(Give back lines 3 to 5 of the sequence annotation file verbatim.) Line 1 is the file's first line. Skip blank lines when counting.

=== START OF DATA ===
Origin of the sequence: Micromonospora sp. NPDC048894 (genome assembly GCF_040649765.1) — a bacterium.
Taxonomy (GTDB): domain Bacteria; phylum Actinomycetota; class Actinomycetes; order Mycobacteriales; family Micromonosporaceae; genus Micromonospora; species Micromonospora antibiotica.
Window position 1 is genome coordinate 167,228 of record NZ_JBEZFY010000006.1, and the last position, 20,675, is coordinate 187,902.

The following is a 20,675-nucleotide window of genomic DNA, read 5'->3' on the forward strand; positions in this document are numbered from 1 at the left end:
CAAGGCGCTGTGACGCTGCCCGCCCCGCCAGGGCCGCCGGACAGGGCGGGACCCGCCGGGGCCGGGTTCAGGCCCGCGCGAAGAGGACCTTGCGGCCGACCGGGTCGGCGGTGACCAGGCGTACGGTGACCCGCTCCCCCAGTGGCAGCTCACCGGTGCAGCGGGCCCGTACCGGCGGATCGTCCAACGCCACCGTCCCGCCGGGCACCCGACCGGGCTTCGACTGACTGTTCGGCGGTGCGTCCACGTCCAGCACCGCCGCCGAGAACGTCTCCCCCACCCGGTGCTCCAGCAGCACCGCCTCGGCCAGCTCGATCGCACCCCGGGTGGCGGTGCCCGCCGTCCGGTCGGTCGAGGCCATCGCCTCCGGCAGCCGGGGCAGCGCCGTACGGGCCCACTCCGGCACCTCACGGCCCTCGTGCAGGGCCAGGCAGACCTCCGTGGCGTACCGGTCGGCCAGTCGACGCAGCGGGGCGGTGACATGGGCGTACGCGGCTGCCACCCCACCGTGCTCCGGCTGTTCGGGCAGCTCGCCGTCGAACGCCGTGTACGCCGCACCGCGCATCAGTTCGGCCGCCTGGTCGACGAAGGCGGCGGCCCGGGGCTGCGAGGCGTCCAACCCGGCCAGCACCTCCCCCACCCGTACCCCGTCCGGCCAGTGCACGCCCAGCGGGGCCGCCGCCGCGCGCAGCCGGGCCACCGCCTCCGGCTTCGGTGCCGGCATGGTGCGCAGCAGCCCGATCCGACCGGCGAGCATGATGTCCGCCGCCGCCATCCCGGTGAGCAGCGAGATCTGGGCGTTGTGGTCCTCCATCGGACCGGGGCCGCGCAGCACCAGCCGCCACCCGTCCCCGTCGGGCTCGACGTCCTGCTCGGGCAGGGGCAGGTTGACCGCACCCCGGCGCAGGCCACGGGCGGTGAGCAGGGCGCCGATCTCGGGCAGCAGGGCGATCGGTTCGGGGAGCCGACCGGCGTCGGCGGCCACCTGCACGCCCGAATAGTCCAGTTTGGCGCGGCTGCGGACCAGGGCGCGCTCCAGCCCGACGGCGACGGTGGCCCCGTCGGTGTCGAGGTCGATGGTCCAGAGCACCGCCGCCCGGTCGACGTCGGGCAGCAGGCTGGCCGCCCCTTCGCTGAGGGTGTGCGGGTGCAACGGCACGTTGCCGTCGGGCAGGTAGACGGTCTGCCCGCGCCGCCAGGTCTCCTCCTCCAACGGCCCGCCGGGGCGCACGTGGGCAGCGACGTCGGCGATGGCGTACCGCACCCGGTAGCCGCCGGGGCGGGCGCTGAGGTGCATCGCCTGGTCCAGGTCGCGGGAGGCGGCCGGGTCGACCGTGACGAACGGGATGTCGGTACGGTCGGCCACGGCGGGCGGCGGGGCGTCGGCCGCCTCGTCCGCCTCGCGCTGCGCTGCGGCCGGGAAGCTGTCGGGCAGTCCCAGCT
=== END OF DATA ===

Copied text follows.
Window position 1 is genome coordinate 167,228 of record NZ_JBEZFY010000006.1, and the last position, 20,675, is coordinate 187,902.

The following is a 20,675-nucleotide window of genomic DNA, read 5'->3' on the forward strand; positions in this document are numbered from 1 at the left end:
CAAGGCGCTGTGACGCTGCCCGCCCCGCCAGGGCCGCCGGACAGGGCGGGACCCGCCGGGGCCGGGTTCAGGCCCGCGCGAAGAGGACCTTGCGGCCGACCGGGTCGGCGGTGACCAGGCGTACGGTGACCCGCTCCCCCAGTGGCAGCTCACCGGTGCAGCGGGCCCGTACCGGCGGATCGTCCAACGCCACCGTCCCGCCGGGCACCCGACCGGGCTTCGACTGACTGTTCGGCGGTGCGTCCACGTCCAGCACCGCCGCCGAGAACGTCTCCCCCACCCGGTGCTCCAGCAGCACCGCCTCGGCCAGCTCGATCGCACCCCGGGTGGCGGTGCCCGCCGTCCGGTCGGTCGAGGCCATCGCCTCCGGCAGCCGGGGCAGCGCCGTACGGGCCCACTCCGGCACCTCACGGCCCTCGTGCAGGGCCAGGCAGACCTCCGTGGCGTACCGGTCGGCCAGTCGACGCAGCGGGGCGGTGACATGGGCGTACGCGGCTGCCACCCCACCGTGCTCCGGCTGTTCGGGCAGCTCGCCGTCGAACGCCGTGTACGCCGCACCGCGCATCAGTTCGGCCGCCTGGTCGACGAAGGCGGCGGCCCGGGGCTGCGAGGCGTCCAACCCGGCCAGCACCTCCCCCACCCGTACCCCGTCCGGCCAGTGCACGCCCAGCGGGGCCGCCGCCGCGCGCAGCCGGGCCACCGCCTCCGGCTTCGGTGCCGGCATGGTGCGCAGCAGCCCGATCCGACCGGCGAGCATGATGTCCGCCGCCGCCATCCCGGTGAGCAGCGAGATCTGGGCGTTGTGGTCCTCCATCGGACCGGGGCCGCGCAGCACCAGCCGCCACCCGTCCCCGTCGGGCTCGACGTCCTGCTCGGGCAGGGGCAGGTTGACCGCACCCCGGCGCAGGCCACGGGCGGTGAGCAGGGCGCCGATCTCGGGCAGCAGGGCGATCGGTTCGGGGAGCCGACCGGCGTCGGCGGCCACCTGCACGCCCGAATAGTCCAGTTTGGCGCGGCTGCGGACCAGGGCGCGCTCCAGCCCGACGGCGACGGTGGCCCCGTCGGTGTCGAGGTCGATGGTCCAGAGCACCGCCGCCCGGTCGACGTCGGGCAGCAGGCTGGCCGCCCCTTCGCTGAGGGTGTGCGGGTGCAACGGCACGTTGCCGTCGGGCAGGTAGACGGTCTGCCCGCGCCGCCAGGTCTCCTCCTCCAACGGCCCGCCGGGGCGCACGTGGGCAGCGACGTCGGCGATGGCGTACCGCACCCGGTAGCCGCCGGGGCGGGCGCTGAGGTGCATCGCCTGGTCCAGGTCGCGGGAGGCGGCCGGGTCGACCGTGACGAACGGGATGTCGGTACGGTCGGCCACGGCGGGCGGCGGGGCGTCGGCCGCCTCGTCCGCCTCGCGCTGCGCTGCGGCCGGGAAGCTGTCGGGCAGTCCCAGCT